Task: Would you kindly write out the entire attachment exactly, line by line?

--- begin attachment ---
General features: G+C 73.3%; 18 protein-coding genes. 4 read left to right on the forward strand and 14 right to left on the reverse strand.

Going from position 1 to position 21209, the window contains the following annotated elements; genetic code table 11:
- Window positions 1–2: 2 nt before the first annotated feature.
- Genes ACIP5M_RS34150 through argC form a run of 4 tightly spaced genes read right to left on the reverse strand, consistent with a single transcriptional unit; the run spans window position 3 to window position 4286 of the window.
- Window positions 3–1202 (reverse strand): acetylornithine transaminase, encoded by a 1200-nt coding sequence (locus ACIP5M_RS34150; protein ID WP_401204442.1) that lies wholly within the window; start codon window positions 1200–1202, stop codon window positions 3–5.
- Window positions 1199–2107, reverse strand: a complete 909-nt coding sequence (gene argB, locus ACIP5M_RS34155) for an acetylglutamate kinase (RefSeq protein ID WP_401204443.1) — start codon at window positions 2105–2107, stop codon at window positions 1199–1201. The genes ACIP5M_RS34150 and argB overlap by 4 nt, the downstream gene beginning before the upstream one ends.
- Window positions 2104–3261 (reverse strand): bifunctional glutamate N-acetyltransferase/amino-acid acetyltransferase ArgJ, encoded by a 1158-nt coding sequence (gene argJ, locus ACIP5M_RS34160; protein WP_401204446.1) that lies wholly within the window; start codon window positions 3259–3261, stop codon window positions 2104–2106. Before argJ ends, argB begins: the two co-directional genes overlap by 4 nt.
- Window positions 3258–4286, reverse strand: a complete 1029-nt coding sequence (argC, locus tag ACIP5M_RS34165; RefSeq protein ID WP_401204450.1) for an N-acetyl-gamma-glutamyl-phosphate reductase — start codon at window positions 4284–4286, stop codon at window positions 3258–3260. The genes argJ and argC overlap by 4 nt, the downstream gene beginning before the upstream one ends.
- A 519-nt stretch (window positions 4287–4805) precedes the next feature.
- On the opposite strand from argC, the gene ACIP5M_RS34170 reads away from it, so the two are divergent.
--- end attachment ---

General features: G+C 73.3%; 18 protein-coding genes. 4 read left to right on the forward strand and 14 right to left on the reverse strand.

Going from position 1 to position 21209, the window contains the following annotated elements; genetic code table 11:
- Window positions 1–2: 2 nt before the first annotated feature.
- Genes ACIP5M_RS34150 through argC form a run of 4 tightly spaced genes read right to left on the reverse strand, consistent with a single transcriptional unit; the run spans window position 3 to window position 4286 of the window.
- Window positions 3–1202 (reverse strand): acetylornithine transaminase, encoded by a 1200-nt coding sequence (locus ACIP5M_RS34150; protein ID WP_401204442.1) that lies wholly within the window; start codon window positions 1200–1202, stop codon window positions 3–5.
- Window positions 1199–2107, reverse strand: a complete 909-nt coding sequence (gene argB, locus ACIP5M_RS34155) for an acetylglutamate kinase (RefSeq protein ID WP_401204443.1) — start codon at window positions 2105–2107, stop codon at window positions 1199–1201. The genes ACIP5M_RS34150 and argB overlap by 4 nt, the downstream gene beginning before the upstream one ends.
- Window positions 2104–3261 (reverse strand): bifunctional glutamate N-acetyltransferase/amino-acid acetyltransferase ArgJ, encoded by a 1158-nt coding sequence (gene argJ, locus ACIP5M_RS34160; protein WP_401204446.1) that lies wholly within the window; start codon window positions 3259–3261, stop codon window positions 2104–2106. Before argJ ends, argB begins: the two co-directional genes overlap by 4 nt.
- Window positions 3258–4286, reverse strand: a complete 1029-nt coding sequence (argC, locus tag ACIP5M_RS34165; RefSeq protein ID WP_401204450.1) for an N-acetyl-gamma-glutamyl-phosphate reductase — start codon at window positions 4284–4286, stop codon at window positions 3258–3260. The genes argJ and argC overlap by 4 nt, the downstream gene beginning before the upstream one ends.
- A 519-nt stretch (window positions 4287–4805) precedes the next feature.
- On the opposite strand from argC, the gene ACIP5M_RS34170 reads away from it, so the two are divergent.